The Day of the Dead — Día de los Muertos to Spanish speakers — is a Mexican holiday that brings families together to celebrate and remember their friends and family members who have died. But rather than make it a somber day, Day of the Dead is recognized with colorful decorations, favorite foods, and high spirits.
Origins of the Day of the Dead
This tradition dates all the way back to the Aztecs, actually. The Aztecs were a civilization who viewed death not as the end of life, but as a continuation of it. Their culture viewed life as a dream, and it was only in death that one truly became awake. Natives created rituals celebrating the death of their ancestors, using displays of skulls to symbolize death and rebirth. The rituals were observed during the ninth month of the Aztec Solar calendar, which would have been around the beginning of August, and lasted the entire month.
Modern Day Celebration
When the Spanish conquistadors encountered the natives and their rituals, they believed them to be mocking death and saw it as sacrilegious. As they attempted to convert the natives to Catholicism, the Spaniards hoped the ritual would fall by the wayside, but it never did. To make it more Christian, they decided to move the holiday to coincide with All Saints Day, which is when we celebrate it today.
First and foremost, this holiday is a time to remember the ones we have lost. Those who honor the holiday believe that the angelitos (spirits of dead children) come to visit their families on All Hallow's Eve, while the spirits of adults who have passed on visit the following evening on All Saints Day. It culminates in a celebration of all the lost souls, who join together on All Souls Day, which is recognized Nov. 2. Families will visit the graves of their loved ones and build beautiful altars made up of the departed's favorite foods and beverages, as well as photos and other memorabilia. That's where they will gather to be with the spirits of their family and friends. It's common to see toys set out for the deceased children, while bottles of tequila are offered to the adult spirits. Altars are sometimes prepared in the home as well, where families will gather around to share stories of the dead.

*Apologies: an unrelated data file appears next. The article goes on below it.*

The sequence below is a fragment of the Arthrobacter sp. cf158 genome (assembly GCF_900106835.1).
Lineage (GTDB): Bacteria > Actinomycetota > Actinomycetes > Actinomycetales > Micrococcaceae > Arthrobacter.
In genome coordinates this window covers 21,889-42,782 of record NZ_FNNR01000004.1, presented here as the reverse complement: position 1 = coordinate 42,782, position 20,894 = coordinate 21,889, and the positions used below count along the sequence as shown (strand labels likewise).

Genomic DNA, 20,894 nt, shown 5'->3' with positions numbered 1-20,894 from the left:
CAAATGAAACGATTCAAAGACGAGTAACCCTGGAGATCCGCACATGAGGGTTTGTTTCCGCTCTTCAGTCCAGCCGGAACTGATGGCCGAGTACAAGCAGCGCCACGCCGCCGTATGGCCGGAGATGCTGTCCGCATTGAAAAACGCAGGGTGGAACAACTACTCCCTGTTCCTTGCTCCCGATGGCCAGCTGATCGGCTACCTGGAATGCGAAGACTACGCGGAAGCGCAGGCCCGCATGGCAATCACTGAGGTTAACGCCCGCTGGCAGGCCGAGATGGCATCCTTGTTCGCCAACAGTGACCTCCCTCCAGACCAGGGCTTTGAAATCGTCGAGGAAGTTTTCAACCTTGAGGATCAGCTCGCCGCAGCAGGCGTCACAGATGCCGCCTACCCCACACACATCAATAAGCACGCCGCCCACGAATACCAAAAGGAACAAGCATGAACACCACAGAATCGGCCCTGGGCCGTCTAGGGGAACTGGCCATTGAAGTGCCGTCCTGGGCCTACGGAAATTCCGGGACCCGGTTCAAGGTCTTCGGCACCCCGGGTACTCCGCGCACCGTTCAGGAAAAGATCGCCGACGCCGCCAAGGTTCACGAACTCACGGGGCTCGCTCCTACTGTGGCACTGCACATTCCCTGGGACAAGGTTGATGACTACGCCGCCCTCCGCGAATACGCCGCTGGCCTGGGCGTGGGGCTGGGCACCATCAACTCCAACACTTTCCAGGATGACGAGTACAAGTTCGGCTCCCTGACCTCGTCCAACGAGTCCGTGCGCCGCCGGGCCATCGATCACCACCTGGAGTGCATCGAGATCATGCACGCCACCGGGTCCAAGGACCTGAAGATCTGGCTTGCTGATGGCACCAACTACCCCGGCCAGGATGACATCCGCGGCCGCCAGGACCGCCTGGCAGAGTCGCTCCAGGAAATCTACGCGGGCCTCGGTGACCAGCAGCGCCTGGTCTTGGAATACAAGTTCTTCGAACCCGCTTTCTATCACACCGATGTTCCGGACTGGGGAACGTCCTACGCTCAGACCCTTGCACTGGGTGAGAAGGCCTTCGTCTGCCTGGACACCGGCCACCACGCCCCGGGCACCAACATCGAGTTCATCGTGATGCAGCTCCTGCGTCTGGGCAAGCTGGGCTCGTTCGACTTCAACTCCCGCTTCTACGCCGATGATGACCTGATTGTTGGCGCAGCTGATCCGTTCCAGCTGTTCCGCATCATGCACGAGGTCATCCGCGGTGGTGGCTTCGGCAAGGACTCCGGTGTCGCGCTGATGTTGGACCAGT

The skull has remained a popular symbol for Day of the Dead. You'll often see people wearing skull masks throughout the holiday, and everyone always has their eye out for the popular sugar skulls. These hand-painted skulls made of sugar and chocolate can be given as gifts to the living and the dead, and is perhaps the most popular decoration found during the holiday.
When visiting the graves of their loved ones, many families lay marigolds at the tombstones. These yellow flowers are known as the flower of the dead, which is why they are featured so heavily during Day of the Dead. Participants will sometimes create elaborate arches and other displays to place on their loved ones' graves, while others will leave a trail of marigolds from their homes to the graveyards to guide the spirits.
Celebrating at Papa Lopez Mexican Cantina
Not sure where to go or what to do for this year's celebrations? Make plans to come see us here at Papa Lopez Cantina. We'll be open both during the Day of the Dead holiday and we'll be serving up plenty of delicious dishes to remind you of the beauty of Mexico. You can also order your favorite dishes to go to eliminate the hassle of cooking for a party at home.